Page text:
Foreign trade zones (FTZs) are the U.S. form of free trade zones. FTZs are licensed by the U. S. Department of Commerce’s Foreign-Trade Zones Board and operate under the supervision of the Customs Service. The board has just released its 66th annual report for fiscal year (FY) 2004. The report includes the dollar value of moved merchandise; a list of the 53 formal orders issued during that time; and the locations, addresses, and contact points of all zones under its jurisdiction. According to the board, from October 1, 2003, through September 30, 2004, there were 157 fully active FTZ projects. The value of all shipments into the zones totaled $305 billion, compared with $247 billion in FY 2003. Exports from facilities operating under FTZ procedures amounted to $19 billion. About 330,000 people were employed at some 2,700 firms that operated under FTZ status during the year. Copies of the report are available online. For information on the Foreign-Trade Zones Board, visit the board’s Web site.

Finding Federal Export Assistance Made Easy with New Edition of Export Programs Guide

For more than a decade, the Export Programs Guide has been the most comprehensive guide to federal programs that assist U.S. exporters. A completely updated 2006 edition has just been published. It continues that tradition with detailed descriptions of more than 100 programs offered by 19 different federal agencies. Those descriptions include export counseling programs, information on trade promotion events, export financing programs, sources of industry- and country-specific information and assistance, and information on export controls and licenses. Each entry in the guide includes a brief description, a contact name and telephone number, and a Web site and e-mail address. Among the valuable new information that can be found in this edition are listings of regionally focused programs, such as Asia Now, the China Business Information Center, and the Middle East Business Information Center, that provide exporters with a single point of access for information on regional trade events, business counseling, and market research specific to those regions. The two appendixes include a list of all 109 U.S. Export Assistance Centers located throughout the country, as well as contact information for the 19 federal agencies that are members of the Trade Promotion Coordinating Committee. Copies of the Export Programs Guide are available online. Printed copies can be ordered from the Superintendent of Documents.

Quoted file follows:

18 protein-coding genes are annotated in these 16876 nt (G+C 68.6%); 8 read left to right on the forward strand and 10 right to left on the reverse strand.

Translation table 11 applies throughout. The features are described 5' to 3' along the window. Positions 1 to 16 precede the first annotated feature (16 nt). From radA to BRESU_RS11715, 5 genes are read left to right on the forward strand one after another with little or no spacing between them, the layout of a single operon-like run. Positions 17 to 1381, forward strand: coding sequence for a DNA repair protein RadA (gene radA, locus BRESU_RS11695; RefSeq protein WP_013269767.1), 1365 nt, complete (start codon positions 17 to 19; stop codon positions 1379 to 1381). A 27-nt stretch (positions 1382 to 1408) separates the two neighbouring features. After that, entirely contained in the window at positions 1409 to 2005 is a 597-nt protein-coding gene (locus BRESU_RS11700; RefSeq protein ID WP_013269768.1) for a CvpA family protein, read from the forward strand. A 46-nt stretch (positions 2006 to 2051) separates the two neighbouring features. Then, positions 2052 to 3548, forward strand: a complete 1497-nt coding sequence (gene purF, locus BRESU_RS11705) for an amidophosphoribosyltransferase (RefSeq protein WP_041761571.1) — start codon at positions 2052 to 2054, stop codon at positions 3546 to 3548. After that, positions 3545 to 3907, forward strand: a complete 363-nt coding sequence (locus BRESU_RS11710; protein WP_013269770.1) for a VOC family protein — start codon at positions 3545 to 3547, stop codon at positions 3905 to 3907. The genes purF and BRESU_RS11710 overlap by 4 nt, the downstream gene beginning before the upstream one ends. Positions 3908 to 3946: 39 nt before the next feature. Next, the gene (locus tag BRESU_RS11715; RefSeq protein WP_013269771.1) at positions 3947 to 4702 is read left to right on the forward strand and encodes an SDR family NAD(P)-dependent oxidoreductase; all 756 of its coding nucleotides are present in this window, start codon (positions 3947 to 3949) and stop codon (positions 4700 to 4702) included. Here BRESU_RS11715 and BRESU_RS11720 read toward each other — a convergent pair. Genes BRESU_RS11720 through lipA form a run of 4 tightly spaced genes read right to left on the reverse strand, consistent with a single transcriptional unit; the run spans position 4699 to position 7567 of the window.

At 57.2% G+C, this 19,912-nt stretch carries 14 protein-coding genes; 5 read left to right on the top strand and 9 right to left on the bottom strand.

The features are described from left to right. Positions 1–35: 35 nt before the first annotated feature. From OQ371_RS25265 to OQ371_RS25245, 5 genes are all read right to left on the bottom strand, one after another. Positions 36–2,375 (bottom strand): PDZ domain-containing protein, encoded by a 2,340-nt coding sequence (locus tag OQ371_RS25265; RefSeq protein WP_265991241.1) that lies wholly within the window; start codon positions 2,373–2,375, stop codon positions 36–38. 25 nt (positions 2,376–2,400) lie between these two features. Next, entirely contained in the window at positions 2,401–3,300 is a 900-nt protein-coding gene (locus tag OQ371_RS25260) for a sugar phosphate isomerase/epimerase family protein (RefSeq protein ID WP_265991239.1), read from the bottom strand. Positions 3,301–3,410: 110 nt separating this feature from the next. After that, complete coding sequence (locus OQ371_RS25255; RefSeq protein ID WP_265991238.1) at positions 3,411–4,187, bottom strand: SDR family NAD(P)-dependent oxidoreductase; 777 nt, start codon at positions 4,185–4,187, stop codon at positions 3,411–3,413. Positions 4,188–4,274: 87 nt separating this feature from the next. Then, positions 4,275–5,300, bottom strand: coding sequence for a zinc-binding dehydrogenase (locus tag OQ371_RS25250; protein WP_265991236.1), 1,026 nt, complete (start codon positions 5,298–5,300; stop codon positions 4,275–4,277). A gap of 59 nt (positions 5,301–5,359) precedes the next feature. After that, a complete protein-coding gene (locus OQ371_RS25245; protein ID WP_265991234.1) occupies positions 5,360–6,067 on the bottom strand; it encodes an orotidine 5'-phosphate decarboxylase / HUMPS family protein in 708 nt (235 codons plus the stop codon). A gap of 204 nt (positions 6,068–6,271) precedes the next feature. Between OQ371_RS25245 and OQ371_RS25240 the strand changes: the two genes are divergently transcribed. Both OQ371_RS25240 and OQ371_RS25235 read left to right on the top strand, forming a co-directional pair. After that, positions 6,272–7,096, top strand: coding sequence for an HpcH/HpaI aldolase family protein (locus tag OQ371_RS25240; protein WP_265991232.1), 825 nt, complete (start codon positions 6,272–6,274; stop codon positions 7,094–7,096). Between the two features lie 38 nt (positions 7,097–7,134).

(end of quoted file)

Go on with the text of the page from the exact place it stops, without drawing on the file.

Higher Sugar Costs Driving Relocation Decisions for U.S. Companies

According to a new report issued by the U.S. Department of Commerce, “Employment Changes in U.S. Food Manufacturing: The Impact of Sugar Prices,” between 1997 and 2002, more than 10,000 jobs were lost at sugar-consuming companies, such as confectioneries. The study suggests that high sugar costs are a major factor in U.S. companies' decisions to relocate to other countries. "We are seeing U.S. jobs move to countries that don't have the competitive disadvantage of high sugar prices that we face in the United States," said Under Secretary for International Trade Franklin L. Lavin. "To compete and win in the world economy, we must lift the price burden for U.S. businesses that use sugar as a product ingredient."